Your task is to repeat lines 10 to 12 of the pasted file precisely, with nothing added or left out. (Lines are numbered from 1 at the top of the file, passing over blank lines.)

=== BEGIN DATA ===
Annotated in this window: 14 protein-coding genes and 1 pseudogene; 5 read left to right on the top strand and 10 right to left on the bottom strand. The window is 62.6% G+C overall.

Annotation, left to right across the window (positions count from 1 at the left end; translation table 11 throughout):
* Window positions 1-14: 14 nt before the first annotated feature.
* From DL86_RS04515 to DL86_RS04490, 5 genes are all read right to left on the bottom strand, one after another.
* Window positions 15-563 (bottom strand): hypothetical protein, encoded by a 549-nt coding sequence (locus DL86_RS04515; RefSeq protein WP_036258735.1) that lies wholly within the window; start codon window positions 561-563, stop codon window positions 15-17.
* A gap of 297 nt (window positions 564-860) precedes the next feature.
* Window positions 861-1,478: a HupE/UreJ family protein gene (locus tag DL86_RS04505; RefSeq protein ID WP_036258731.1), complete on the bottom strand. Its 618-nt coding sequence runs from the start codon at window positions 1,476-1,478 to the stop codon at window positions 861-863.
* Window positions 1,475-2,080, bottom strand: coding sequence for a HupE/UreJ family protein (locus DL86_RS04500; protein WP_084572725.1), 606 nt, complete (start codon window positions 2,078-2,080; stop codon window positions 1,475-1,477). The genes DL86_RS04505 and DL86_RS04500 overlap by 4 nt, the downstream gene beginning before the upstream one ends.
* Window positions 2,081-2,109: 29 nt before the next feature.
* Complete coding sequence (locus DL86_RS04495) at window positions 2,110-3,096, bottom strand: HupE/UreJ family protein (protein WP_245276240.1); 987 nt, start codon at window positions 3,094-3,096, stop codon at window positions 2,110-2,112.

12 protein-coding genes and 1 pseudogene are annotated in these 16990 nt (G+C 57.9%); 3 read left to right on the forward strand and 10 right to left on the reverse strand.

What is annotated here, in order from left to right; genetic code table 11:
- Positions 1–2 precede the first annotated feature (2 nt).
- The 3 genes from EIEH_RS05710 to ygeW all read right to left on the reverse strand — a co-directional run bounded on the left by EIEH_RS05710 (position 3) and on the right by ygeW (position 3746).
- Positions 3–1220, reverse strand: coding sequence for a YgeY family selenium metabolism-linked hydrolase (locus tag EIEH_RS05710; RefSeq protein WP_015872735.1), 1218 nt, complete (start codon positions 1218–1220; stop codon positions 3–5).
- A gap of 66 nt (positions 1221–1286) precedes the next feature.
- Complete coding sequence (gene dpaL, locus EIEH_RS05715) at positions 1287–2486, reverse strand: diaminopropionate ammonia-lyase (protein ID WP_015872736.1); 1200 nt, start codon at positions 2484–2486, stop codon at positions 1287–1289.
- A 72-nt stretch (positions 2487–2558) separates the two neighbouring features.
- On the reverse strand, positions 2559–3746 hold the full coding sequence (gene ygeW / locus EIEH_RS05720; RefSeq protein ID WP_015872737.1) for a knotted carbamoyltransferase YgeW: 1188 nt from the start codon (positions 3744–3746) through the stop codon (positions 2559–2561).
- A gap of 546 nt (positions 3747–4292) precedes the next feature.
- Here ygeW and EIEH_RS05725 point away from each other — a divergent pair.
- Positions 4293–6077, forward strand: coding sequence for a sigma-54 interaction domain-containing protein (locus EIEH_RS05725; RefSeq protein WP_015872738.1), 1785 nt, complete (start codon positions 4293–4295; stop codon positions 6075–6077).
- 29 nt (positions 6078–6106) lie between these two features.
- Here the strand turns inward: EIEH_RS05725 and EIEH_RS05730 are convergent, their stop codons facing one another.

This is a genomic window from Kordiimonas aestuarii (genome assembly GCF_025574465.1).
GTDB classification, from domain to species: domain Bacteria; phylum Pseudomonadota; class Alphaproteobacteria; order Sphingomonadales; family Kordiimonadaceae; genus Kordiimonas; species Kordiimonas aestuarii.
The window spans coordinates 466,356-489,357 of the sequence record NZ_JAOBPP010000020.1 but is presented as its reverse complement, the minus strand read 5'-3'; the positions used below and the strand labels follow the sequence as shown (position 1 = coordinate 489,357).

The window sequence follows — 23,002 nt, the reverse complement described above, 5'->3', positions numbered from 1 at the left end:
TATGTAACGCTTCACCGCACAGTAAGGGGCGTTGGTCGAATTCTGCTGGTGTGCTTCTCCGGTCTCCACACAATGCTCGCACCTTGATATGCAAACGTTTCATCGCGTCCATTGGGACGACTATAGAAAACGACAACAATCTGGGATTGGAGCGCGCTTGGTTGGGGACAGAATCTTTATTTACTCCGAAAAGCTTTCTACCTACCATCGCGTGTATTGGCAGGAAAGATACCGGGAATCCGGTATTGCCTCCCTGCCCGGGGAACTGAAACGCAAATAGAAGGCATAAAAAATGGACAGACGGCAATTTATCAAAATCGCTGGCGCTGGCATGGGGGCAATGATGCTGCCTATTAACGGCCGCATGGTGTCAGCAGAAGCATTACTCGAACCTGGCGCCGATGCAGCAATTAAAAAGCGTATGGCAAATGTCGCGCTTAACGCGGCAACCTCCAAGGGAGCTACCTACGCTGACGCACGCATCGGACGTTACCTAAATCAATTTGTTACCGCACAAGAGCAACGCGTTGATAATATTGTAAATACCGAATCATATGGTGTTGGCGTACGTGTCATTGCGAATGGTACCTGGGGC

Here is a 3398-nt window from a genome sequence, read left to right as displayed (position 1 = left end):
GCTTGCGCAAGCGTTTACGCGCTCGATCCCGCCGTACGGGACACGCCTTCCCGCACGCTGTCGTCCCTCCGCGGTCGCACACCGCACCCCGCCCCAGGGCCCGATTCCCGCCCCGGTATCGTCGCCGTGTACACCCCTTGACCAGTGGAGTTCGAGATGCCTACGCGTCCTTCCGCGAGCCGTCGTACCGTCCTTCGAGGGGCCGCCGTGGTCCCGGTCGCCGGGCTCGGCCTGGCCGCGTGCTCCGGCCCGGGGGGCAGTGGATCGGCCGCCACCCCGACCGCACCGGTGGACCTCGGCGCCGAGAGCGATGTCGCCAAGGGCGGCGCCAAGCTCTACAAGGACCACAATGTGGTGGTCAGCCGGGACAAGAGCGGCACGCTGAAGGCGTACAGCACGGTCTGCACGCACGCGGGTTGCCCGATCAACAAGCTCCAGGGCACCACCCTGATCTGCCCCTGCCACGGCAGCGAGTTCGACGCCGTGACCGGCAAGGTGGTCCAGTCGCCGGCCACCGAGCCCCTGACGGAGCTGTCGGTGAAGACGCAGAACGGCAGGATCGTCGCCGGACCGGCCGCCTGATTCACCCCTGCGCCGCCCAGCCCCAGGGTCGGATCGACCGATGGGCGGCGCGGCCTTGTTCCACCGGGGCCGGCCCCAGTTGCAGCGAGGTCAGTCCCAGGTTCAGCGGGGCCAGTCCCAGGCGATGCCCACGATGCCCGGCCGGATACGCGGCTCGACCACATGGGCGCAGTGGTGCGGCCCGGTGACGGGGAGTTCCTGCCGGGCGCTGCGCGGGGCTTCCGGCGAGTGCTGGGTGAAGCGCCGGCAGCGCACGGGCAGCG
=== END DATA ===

* Complete coding sequence (locus DL86_RS04495) at window positions 2,110-3,096, bottom strand: HupE/UreJ family protein (protein WP_245276240.1); 987 nt, start codon at window positions 3,094-3,096, stop codon at window positions 2,110-2,112.

12 protein-coding genes and 1 pseudogene are annotated in these 16990 nt (G+C 57.9%); 3 read left to right on the forward strand and 10 right to left on the reverse strand.

What is annotated here, in order from left to right; genetic code table 11: